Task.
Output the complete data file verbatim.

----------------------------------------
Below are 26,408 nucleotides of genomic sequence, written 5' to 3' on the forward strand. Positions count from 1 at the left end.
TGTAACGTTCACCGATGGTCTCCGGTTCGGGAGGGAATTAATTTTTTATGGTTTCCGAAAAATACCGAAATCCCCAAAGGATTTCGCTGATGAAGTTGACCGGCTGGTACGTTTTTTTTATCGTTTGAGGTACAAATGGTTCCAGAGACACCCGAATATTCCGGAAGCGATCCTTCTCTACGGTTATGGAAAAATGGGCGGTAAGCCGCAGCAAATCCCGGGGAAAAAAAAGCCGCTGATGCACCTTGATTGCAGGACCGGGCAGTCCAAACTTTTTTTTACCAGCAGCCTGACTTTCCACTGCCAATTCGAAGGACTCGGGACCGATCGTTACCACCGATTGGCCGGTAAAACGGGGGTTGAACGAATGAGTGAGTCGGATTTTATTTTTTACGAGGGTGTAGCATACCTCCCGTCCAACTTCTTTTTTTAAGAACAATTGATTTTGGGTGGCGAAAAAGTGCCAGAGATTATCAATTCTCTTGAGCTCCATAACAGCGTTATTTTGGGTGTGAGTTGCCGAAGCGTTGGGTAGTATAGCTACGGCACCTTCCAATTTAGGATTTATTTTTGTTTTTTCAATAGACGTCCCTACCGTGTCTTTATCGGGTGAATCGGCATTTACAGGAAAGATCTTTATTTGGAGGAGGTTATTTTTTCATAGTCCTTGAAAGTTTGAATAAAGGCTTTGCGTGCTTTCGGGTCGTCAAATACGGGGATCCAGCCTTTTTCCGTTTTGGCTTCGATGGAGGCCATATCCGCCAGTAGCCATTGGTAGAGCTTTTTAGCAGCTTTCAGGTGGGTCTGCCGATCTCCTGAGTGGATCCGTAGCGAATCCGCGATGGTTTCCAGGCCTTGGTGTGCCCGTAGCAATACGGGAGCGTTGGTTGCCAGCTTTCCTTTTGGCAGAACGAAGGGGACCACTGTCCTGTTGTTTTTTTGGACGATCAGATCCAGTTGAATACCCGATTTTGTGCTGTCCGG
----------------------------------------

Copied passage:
Below are 26,408 nucleotides of genomic sequence, written 5' to 3' on the forward strand. Positions count from 1 at the left end.
TGTAACGTTCACCGATGGTCTCCGGTTCGGGAGGGAATTAATTTTTTATGGTTTCCGAAAAATACCGAAATCCCCAAAGGATTTCGCTGATGAAGTTGACCGGCTGGTACGTTTTTTTTATCGTTTGAGGTACAAATGGTTCCAGAGACACCCGAATATTCCGGAAGCGATCCTTCTCTACGGTTATGGAAAAATGGGCGGTAAGCCGCAGCAAATCCCGGGGAAAAAAAAGCCGCTGATGCACCTTGATTGCAGGACCGGGCAGTCCAAACTTTTTTTTACCAGCAGCCTGACTTTCCACTGCCAATTCGAAGGACTCGGGACCGATCGTTACCACCGATTGGCCGGTAAAACGGGGGTTGAACGAATGAGTGAGTCGGATTTTATTTTTTACGAGGGTGTAGCATACCTCCCGTCCAACTTCTTTTTTTAAGAACAATTGATTTTGGGTGGCGAAAAAGTGCCAGAGATTATCAATTCTCTTGAGCTCCATAACAGCGTTATTTTGGGTGTGAGTTGCCGAAGCGTTGGGTAGTATAGCTACGGCACCTTCCAATTTAGGATTTATTTTTGTTTTTTCAATAGACGTCCCTACCGTGTCTTTATCGGGTGAATCGGCATTTACAGGAAAGATCTTTATTTGGAGGAGGTTATTTTTTCATAGTCCTTGAAAGTTTGAATAAAGGCTTTGCGTGCTTTCGGGTCGTCAAATACGGGGATCCAGCCTTTTTCCGTTTTGGCTTCGATGGAGGCCATATCCGCCAGTAGCCATTGGTAGAGCTTTTTAGCAGCTTTCAGGTGGGTCTGCCGATCTCCTGAGTGGATCCGTAGCGAATCCGCGATGGTTTCCAGGCCTTGGTGTGCCCGTAGCAATACGGGAGCGTTGGTTGCCAGCTTTCCTTTTGGCAGAACGAAGGGGACCACTGTCCTGTTGTTTTTTTGGACGATCAGATCCAGTTGAATACCCGATTTTGTGCTGTCCGG